Saturday, November 08, 2014

No Coupons Required

As goes Wal-Mart, so goes the United States.

Perhaps that’s the best sum-up of last week’s mid-term and gubernatorial elections. 

How do I know?

Wal-Mart stock is trading at nearly $80 a share and its revenues increased more than 16 percent from 2010 to 2014 to just over $476 billion.[i] 

Who knows, maybe they’ll cross the $500 billion mark this year, which is another way of saying half a trillion dollars if you're suffering from innumeracy.

That might not be too surprising because, according to the company’s latest annual report, its nearly 5,000 U.S. stores serve about 140 million customers every week,[ii] nearly half of the country’s population.  More than 70 percent of the company’s revenues – about $279 billion – is made right here, in the good ole’ USA.

If you bought Wal-Mart stock when President Obama was first inaugurated, in January 2009, and you still own it, you’re doing okay.  It’s up about $30 a share since then.[iii] 

So for all of Friday’s news about how the unemployment rate is below 6 percent – another way of saying Americans were so stupid they traded in the Democrats for the Republicans – Wal-Mart’s numbers tell a very different story.

Americans are worried!

They’re shopping Wal-Mart because they fear the paycheck they received last week won't be there next week, next month, even next year.

Even if they’re aware of Wal-Mart’s negative stories, their immediate anxiety is they’ll be nickel and dimed – by their employer.

Plus, as Barron’s Gene Epstein reports, there’s been little wage growth in the United States and there remains a dearth of men working, especially those between the ages of 25 – 54.[iv]

I’m no Wal-Mart fan.  But my travels with Tribune Media Services, peddling comics, columns, crossword puzzles and news services, over the course of 13 years, taking me to 40-odd states and a lot of small towns, showed me its power:  Wal-Mart changes the economic fabric of small towns and cities.[v]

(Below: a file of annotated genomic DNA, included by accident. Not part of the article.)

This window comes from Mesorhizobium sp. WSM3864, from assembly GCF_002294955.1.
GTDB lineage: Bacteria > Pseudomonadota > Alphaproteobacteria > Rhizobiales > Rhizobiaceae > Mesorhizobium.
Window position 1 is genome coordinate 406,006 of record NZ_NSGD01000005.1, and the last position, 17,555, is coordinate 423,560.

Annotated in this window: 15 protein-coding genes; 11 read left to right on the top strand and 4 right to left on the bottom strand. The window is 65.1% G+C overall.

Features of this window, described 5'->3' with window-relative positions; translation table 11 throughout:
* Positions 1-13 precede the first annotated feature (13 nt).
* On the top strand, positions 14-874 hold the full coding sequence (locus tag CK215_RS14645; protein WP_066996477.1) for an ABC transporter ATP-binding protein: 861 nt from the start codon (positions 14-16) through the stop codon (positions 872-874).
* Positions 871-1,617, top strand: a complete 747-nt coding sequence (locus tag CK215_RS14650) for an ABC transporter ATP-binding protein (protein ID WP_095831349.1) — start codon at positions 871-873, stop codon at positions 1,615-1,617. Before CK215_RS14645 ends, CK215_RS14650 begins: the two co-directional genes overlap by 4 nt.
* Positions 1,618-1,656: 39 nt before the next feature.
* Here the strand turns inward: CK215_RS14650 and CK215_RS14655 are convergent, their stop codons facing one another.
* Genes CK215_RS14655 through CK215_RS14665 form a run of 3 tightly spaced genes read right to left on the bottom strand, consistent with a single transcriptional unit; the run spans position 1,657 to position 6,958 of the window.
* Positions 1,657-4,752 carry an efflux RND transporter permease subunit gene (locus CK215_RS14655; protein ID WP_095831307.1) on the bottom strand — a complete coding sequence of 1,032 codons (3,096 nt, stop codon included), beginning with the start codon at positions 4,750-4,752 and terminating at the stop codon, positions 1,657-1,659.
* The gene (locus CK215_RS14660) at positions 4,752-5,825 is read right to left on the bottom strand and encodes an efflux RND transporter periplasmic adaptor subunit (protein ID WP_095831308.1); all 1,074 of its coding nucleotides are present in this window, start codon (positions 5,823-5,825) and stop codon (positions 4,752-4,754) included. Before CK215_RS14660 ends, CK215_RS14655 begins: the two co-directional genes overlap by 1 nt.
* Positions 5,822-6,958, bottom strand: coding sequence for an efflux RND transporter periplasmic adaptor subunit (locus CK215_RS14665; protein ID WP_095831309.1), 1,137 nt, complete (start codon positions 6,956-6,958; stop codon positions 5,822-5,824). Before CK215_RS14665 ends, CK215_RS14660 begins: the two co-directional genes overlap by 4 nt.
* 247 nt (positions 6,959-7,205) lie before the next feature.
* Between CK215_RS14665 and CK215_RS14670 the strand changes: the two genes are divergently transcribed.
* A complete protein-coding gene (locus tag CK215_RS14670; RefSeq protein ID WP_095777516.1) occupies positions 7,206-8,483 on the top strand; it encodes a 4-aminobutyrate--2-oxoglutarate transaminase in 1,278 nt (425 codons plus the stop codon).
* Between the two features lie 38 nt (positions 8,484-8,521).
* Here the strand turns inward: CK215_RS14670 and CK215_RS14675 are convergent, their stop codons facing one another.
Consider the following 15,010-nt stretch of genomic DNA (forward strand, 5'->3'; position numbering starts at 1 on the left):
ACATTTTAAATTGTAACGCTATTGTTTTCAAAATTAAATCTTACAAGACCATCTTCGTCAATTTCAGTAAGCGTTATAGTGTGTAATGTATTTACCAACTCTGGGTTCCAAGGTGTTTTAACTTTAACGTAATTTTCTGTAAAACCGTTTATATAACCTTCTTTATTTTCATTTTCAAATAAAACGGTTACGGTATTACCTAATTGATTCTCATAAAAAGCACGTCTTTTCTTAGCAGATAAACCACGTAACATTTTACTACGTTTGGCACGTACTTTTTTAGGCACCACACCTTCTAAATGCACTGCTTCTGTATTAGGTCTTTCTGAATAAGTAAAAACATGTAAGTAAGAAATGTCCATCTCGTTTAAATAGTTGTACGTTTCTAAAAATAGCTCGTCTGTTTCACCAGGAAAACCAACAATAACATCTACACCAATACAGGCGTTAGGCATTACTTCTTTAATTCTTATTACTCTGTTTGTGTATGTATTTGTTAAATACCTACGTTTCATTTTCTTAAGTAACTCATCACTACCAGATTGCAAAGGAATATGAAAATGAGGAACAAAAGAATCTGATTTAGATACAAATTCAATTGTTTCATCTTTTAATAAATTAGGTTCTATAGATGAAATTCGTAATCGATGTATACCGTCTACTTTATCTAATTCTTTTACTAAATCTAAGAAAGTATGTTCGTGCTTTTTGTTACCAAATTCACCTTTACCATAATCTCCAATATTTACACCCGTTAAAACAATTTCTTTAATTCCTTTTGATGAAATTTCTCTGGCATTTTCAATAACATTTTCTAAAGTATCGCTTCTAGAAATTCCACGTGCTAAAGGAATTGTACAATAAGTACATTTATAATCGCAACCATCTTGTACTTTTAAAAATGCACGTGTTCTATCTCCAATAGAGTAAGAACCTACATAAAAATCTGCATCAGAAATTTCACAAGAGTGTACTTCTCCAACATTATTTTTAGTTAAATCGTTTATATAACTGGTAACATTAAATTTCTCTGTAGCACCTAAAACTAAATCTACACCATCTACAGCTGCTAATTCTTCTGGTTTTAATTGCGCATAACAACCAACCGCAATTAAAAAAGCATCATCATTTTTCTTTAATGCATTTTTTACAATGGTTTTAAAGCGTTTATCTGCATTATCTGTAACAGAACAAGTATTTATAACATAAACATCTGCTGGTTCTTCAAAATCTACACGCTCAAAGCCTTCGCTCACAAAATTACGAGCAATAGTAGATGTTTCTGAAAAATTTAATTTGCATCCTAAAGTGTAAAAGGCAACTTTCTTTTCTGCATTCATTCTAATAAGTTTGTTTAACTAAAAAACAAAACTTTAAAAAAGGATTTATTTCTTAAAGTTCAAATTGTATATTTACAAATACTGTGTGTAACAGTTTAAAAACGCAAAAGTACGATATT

But, you know, I’m not so proud to say I’ve never shopped Wal-Mart either.

It’s had products our household needed that no one else offered, from a particular size drip pan for our stove to diapers that fit my sons when they were babies.
I didn’t like going there.  The place gave me the heebe jeebes.  But I always noted the parking lot was full.

So for all the whining from the liberals, whether they’re friends or commentators in the press, about last Tuesday’s results  – and for all of the celebrations from the conservative ones – everyone missed the boat.

Wal-Mart won the election.

I’m worried.

Wednesday, November 05, 2014

Politics of You, Me and Us

My 12-year-old precocious son asked me about last night’s election results, just before he went off to school today.

In particular, he asked about my party affiliation.  When I was 18, I said, I registered with the Democrats but soon, thereafter, realized that was a mistake. 

“Because you thought they were a little nutty,” he asked.

“Maybe,” I replied. “But it didn’t make me run into the arms of the Republican Party either.”

Then I said I’m with the Democrats when they talk about civil and human rights but I’m with the Republicans when they talk about money.

“So, really, I’m more Libertarian,” I said.  

What I didn’t tell him – because time was running short – was that I also support same-gender marriage and women’s reproductive rights. 

Elections are pictures of a moment in time.  People vote for whom they vote for many reasons.

Part of it might be because they read up on the issues, deciding one candidate fits their views better than another.  Some of it, as Wall Street Journal op-ed columnist Joseph Epstein[i] suggests, might be due to circumstances few consider – family, parents, siblings, how they were brought up, where they live, what they do, the education they received.

So we might consider – outrageous as it might seem – that we’re all brainwashed or, if you prefer in this digital age, hardwired, for certain beliefs long before we leave the confines of where we grew up.

Matt Miller, a columnist I once syndicated, and a candidate himself recently for U.S. Rep. Henry Waxman’s seat, taught me one of the best lessons about why one politician is elected over another:  It’s all in the looks.

Turn down the television’s volume when they’re debating or when their ads appear, he said, and it’ll allow you to better study their facial features and expressions, telling you whether they’re happy or angry.

As I recall, he said, the happy ones tend to hold an advantage.  Not always, of course.  But often.